Albania: Culture and Heritage for Social and Economic Development
The joint programme was designed to strengthen the capacities of Albania in the area of culture and development, and to boost the role of Albania’s cultural identity and heritage in the promotion of the country’s image abroad. In doing so, the joint programme made an important contribution to Albania’s national priority of accession to the European Union.
The programme utilized a participatory approach at the policy, state and local intervention levels, supporting the development of cultural policies and improving Albania's capacities for the protection, promotion and management of cultural assets, as well as the safeguarding of the most valuable cultural heritage monuments and sites. It also strengthened the cultural industries sector so as to contribute to Albania's socio-economic development and its achievement of the Millennium Development Goals.
The Law on Intangible Heritage was amended with support from the joint programme, which also assisted in the renovation or development of several museums and heritage sites, including the National History Museum and the archaeological Museum of Apollonia, which reopened after 20 years. It also created two tourism information centres to facilitate access to Albanian cultural heritage.
A successful business incubator was established in Gjirokaster, Albania, aimed at empowering artisans, mostly women, to enrich their scope of activities, better promote their works and increase their income. More than 250 artisans in Gjirokaster and surrounding areas directly benefited from the centre, and more than 500 micro- and small entrepreneurs participated in or attended the annual artisan fair, which was enhanced with support from the joint programme.
The joint programme also supported a new Cultural and Resource Management Master’s course under the aegis of the University of Tirana and fully accredited within the public higher education system. The course provides both bachelor students and existing cultural employees (including public sector staff) with an opportunity for skill development at home, rather than abroad. Visiting professors and a scholarship programme for non-resident Albanian students also contributed to the reputation and visibility of this initiative.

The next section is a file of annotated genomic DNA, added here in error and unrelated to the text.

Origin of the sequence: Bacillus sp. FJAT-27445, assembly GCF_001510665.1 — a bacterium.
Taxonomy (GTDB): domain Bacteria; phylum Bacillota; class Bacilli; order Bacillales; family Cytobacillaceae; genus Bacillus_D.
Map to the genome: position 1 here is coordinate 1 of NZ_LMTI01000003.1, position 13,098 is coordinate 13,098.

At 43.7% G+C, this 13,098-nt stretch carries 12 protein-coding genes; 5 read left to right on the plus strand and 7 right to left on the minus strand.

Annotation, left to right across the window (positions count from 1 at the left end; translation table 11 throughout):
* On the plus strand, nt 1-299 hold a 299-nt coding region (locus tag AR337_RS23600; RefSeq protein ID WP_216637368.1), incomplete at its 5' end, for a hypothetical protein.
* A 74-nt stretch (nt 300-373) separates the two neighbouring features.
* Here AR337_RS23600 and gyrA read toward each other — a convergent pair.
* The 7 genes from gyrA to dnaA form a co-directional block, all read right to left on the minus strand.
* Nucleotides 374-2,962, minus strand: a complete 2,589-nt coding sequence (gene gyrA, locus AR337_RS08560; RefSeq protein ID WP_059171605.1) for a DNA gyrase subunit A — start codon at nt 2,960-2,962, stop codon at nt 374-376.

Click here for more detailed results from the Joint Programmes in Albania.
The Joint Programme in action
JOINT PROGRAMME QUICK FACTS
- Joint programme has contributed to the amendment of the Law on Intangible Heritage, the government’s strategy on culture, policies for the Archaeological Park Systems and National History Museum, and risk mitigation plans for the two JP pilot national archaeological parks Antigonea and Apollonia. Four key policy documents have been developed, and ideas shared on conservation and protection of cultural monuments.
- Visitor information and facilities have been improved with the completion of the cultural heritage signage project in the historic centre of Gjirokastra and the publication of a series of map guides for Antigonea in Albanian.
- Cultural Resources Management MA-level program established. Capacity building in the area of cultural diplomacy has increased awareness of Albania internationally.